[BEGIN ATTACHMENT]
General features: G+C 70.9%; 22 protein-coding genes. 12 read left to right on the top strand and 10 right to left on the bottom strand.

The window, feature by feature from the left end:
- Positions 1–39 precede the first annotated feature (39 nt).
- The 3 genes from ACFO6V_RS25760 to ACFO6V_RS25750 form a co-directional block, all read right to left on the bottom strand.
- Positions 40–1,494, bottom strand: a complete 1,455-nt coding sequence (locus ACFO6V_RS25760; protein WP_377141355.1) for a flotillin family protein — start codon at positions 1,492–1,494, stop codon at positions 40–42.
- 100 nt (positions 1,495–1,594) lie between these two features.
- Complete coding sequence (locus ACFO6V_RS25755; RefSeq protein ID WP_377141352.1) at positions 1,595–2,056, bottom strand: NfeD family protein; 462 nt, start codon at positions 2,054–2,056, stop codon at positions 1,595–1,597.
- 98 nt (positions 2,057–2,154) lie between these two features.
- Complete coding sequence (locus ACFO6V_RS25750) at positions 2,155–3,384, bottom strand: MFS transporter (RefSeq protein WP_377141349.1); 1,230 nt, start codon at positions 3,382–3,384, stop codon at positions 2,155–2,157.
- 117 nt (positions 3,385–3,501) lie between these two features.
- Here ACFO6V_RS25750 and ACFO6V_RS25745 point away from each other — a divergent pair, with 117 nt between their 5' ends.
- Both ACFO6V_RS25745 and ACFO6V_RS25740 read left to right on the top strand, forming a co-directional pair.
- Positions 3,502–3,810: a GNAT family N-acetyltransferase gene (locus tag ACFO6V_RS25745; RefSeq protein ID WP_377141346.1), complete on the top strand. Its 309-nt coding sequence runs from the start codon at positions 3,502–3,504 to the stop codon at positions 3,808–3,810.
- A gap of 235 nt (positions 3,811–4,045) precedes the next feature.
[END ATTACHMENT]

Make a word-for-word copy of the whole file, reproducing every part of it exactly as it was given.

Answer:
General features: G+C 70.9%; 22 protein-coding genes. 12 read left to right on the top strand and 10 right to left on the bottom strand.

The window, feature by feature from the left end:
- Positions 1–39 precede the first annotated feature (39 nt).
- The 3 genes from ACFO6V_RS25760 to ACFO6V_RS25750 form a co-directional block, all read right to left on the bottom strand.
- Positions 40–1,494, bottom strand: a complete 1,455-nt coding sequence (locus ACFO6V_RS25760; protein WP_377141355.1) for a flotillin family protein — start codon at positions 1,492–1,494, stop codon at positions 40–42.
- 100 nt (positions 1,495–1,594) lie between these two features.
- Complete coding sequence (locus ACFO6V_RS25755; RefSeq protein ID WP_377141352.1) at positions 1,595–2,056, bottom strand: NfeD family protein; 462 nt, start codon at positions 2,054–2,056, stop codon at positions 1,595–1,597.
- 98 nt (positions 2,057–2,154) lie between these two features.
- Complete coding sequence (locus ACFO6V_RS25750) at positions 2,155–3,384, bottom strand: MFS transporter (RefSeq protein WP_377141349.1); 1,230 nt, start codon at positions 3,382–3,384, stop codon at positions 2,155–2,157.
- 117 nt (positions 3,385–3,501) lie between these two features.
- Here ACFO6V_RS25750 and ACFO6V_RS25745 point away from each other — a divergent pair, with 117 nt between their 5' ends.
- Both ACFO6V_RS25745 and ACFO6V_RS25740 read left to right on the top strand, forming a co-directional pair.
- Positions 3,502–3,810: a GNAT family N-acetyltransferase gene (locus tag ACFO6V_RS25745; RefSeq protein ID WP_377141346.1), complete on the top strand. Its 309-nt coding sequence runs from the start codon at positions 3,502–3,504 to the stop codon at positions 3,808–3,810.
- A gap of 235 nt (positions 3,811–4,045) precedes the next feature.